More Than Half of High-Poverty Schools Now Offer Free Meals to all Students

December 10th, 2014
in econ_news

from U.S. Department of Agriculture

Agriculture Under Secretary Kevin Concannon today (09 December 2014) announced that more than half of the nation's high-poverty schools are now offering breakfasts and lunches to students at no cost through the new Community Eligibility Provision (CEP), made possible by the Healthy, Hunger-Free Kids Act of 2010. The provision improves access to nutritious meals for low-income students while reducing administrative burdens for households and schools.

Follow up:

"This initiative reduces hunger among children in high-poverty areas, and ensures students have access to the healthy food they need to succeed in school," Concannon said during a visit to Fresno's Edison Computech Middle School. "USDA is encouraged by the initial response of eligible schools and districts during this first year of nationwide implementation."

The provision provides an alternative to household applications for free and reduced price meals and reduces the burden of collecting funds and maintaining accounts for the few students who pay for school meals. To qualify, schools or districts must have at least 40 percent of the total student enrollment directly certified for free meals, based on their participation in the Supplemental Nutrition Assistance Program or other means-tested assistance programs. Meal costs are shared between the federal government and the school or district.

In school year 2014-15, the first year of national implementation, 51.5 percent of eligible schools are participating in CEP . This means that nearly 14,000 schools in more than 2,000 school districts across the country are offering nutritious meals at no cost to more than 6.4 million students. In addition, 70 percent of school districts opting for CEP have elected to implement the provision district-wide.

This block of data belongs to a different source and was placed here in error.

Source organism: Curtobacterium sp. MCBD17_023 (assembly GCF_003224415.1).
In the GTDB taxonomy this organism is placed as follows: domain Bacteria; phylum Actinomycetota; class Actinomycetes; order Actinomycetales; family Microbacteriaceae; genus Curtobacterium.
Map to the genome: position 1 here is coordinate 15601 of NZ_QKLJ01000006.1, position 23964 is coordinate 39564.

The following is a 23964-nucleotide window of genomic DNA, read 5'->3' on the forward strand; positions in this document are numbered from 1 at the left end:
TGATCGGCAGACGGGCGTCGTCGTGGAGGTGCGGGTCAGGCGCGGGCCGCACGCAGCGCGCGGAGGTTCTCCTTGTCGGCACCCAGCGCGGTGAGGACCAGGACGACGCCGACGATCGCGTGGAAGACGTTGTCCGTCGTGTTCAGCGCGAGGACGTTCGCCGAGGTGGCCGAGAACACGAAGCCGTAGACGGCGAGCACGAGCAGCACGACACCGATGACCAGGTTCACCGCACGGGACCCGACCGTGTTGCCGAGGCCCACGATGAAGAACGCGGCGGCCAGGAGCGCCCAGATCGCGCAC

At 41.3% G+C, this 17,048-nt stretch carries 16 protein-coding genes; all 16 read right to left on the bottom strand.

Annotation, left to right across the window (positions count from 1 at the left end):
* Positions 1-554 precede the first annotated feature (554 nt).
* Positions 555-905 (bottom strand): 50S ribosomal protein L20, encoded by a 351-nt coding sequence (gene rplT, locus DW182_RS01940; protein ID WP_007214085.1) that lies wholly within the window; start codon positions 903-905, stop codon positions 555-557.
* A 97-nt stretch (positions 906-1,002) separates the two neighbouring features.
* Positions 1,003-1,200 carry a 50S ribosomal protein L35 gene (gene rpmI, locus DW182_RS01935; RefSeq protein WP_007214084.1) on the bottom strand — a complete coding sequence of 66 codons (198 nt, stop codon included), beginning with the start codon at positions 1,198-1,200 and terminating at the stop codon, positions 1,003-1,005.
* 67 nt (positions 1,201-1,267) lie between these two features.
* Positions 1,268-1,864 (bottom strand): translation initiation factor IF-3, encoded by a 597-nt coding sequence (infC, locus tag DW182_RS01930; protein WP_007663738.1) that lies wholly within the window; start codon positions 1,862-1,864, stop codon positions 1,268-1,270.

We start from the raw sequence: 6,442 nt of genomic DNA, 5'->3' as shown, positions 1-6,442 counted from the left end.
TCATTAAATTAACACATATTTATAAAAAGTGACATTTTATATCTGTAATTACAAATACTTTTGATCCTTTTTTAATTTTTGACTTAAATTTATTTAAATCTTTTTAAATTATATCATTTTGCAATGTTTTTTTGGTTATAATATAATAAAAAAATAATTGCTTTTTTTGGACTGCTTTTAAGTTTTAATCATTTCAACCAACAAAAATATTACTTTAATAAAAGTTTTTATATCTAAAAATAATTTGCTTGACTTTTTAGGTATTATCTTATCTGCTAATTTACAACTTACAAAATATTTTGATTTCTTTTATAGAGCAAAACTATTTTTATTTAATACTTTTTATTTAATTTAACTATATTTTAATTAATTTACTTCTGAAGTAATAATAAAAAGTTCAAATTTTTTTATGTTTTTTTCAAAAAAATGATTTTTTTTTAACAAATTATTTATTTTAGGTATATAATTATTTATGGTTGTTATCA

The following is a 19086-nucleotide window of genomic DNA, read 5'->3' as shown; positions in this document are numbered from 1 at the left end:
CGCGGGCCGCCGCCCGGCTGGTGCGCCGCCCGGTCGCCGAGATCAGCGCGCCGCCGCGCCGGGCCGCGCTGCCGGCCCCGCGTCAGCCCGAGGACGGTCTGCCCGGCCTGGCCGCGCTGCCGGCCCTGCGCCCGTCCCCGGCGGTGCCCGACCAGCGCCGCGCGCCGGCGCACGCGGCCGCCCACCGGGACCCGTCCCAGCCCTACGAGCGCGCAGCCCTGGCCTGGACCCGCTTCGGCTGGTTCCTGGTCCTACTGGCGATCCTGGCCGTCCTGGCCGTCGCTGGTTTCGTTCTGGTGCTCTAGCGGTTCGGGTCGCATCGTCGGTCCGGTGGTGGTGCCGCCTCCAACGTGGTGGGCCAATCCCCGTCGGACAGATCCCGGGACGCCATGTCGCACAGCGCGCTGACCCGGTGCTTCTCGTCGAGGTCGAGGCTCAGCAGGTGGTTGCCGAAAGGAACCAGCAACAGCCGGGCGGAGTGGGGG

Across the country, schools and districts of all sizes that have implemented CEP are seeing increased participation in the National School Lunch and School Breakfast programs, and are serving more meals than in previous years. Some school districts have seen participation increase by as much as 37 percent. So far this year, the Fresno Unified School District has seen a 4 percent increase in meals served to nearly 71,000 students.

"This is a strong first step, but we know there are still many eligible schools that can benefit from CEP," Concannon said. "We continue to work with our national, state, and local partners to ensure that non-participating schools know of the benefits that CEP can provide to their communities."

CEP was phased-in over a three-year period, starting in School Year 2011-12 in school districts across the country, including Florida, Georgia, Illinois, Kentucky, Maryland, Massachusetts, Michigan, New York, Ohio, Washington, D.C., and West Virginia. The provision became available to eligible schools and districts nationwide beginning July 1, 2014. Districts now have until June 30 each year to elect to participate in CEP for some of all of their schools during the following school year. For more information on CEP, please visit:

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